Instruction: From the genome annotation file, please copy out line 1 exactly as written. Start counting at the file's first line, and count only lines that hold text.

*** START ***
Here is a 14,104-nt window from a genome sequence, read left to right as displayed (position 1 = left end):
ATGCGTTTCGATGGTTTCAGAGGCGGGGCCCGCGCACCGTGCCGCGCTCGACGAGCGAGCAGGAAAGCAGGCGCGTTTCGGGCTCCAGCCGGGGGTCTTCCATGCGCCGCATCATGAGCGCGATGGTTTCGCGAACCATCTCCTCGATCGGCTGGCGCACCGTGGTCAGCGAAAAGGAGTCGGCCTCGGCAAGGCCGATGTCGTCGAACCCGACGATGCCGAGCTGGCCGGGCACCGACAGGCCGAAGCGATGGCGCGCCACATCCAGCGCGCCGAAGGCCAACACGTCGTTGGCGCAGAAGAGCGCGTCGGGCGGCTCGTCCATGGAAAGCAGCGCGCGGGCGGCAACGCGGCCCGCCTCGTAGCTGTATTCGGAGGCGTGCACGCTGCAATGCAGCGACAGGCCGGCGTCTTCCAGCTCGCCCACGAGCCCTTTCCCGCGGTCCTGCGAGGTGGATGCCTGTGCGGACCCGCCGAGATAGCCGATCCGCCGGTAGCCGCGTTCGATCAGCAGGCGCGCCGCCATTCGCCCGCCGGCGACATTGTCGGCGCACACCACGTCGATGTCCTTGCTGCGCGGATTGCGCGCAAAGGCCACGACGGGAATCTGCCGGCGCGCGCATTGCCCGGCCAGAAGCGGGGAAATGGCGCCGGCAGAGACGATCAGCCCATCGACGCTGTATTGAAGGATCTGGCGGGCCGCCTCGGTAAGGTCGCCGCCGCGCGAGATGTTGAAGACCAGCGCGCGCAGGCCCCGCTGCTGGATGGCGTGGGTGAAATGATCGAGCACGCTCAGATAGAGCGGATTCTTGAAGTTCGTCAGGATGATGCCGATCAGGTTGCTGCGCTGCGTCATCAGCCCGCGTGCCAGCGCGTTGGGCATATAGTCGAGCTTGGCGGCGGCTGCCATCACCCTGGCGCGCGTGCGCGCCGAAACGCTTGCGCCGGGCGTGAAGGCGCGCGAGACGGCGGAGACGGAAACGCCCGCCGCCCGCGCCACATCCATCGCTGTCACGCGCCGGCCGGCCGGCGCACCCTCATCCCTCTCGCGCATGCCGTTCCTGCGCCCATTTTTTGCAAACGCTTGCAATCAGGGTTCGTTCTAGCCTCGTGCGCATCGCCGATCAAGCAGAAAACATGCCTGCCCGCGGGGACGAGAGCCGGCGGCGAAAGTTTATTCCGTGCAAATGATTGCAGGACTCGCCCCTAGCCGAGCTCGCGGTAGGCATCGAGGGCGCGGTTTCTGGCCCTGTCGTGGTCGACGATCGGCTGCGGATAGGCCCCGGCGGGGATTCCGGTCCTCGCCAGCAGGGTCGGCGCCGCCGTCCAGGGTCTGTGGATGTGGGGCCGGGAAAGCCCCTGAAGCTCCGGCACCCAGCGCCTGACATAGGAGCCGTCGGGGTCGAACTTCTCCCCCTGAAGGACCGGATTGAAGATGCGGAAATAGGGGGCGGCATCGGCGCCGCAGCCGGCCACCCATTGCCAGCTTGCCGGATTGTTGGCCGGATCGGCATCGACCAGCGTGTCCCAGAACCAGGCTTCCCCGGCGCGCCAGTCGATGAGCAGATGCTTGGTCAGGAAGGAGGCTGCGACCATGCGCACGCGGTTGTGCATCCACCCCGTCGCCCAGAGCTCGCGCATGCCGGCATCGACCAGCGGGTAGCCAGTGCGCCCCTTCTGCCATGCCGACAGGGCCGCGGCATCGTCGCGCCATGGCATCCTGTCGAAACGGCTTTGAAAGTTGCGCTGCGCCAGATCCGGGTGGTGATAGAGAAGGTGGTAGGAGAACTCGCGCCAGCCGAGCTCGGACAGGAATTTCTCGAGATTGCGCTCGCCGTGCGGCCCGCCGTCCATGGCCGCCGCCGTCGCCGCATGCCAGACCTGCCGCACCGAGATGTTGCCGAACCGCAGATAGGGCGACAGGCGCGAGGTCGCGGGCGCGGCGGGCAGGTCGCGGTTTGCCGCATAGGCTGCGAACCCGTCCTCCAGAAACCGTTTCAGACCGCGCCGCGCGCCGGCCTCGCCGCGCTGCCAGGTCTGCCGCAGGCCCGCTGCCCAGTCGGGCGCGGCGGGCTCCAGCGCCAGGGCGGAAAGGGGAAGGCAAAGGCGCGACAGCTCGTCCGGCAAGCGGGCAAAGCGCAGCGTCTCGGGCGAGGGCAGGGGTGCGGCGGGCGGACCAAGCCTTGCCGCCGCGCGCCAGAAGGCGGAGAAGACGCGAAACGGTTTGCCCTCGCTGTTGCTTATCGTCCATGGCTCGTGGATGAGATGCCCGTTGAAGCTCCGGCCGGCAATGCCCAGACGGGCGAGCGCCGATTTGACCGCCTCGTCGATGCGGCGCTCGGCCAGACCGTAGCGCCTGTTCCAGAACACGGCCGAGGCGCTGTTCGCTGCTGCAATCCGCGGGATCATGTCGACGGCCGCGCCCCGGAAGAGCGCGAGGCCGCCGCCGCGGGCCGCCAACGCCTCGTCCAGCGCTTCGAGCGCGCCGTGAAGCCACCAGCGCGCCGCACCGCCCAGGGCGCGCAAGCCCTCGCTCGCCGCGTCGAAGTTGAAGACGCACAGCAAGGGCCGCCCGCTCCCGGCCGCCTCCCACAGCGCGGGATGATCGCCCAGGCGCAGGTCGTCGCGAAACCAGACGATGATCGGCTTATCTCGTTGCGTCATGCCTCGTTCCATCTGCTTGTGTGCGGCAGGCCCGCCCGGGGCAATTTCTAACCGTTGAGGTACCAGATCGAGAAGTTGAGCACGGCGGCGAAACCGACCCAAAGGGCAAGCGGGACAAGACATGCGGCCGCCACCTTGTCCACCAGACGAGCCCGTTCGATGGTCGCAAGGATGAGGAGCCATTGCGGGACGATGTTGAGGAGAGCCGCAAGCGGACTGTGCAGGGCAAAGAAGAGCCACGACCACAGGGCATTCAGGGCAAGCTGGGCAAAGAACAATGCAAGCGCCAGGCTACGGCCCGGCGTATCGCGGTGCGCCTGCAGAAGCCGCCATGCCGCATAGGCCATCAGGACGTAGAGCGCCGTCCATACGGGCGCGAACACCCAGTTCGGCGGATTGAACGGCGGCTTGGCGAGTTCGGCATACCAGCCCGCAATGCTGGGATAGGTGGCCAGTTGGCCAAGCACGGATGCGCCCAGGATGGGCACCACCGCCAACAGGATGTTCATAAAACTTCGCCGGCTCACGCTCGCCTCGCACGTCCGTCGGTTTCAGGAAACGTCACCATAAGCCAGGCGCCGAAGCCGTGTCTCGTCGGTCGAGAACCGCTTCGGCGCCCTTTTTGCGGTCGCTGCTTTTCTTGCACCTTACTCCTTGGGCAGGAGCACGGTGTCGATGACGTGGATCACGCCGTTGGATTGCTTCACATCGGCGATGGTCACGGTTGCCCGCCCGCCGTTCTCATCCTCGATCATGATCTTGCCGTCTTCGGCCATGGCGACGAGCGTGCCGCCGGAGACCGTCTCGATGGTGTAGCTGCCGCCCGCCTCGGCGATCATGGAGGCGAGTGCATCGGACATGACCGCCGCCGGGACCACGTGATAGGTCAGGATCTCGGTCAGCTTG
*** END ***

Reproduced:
Here is a 14,104-nt window from a genome sequence, read left to right as displayed (position 1 = left end):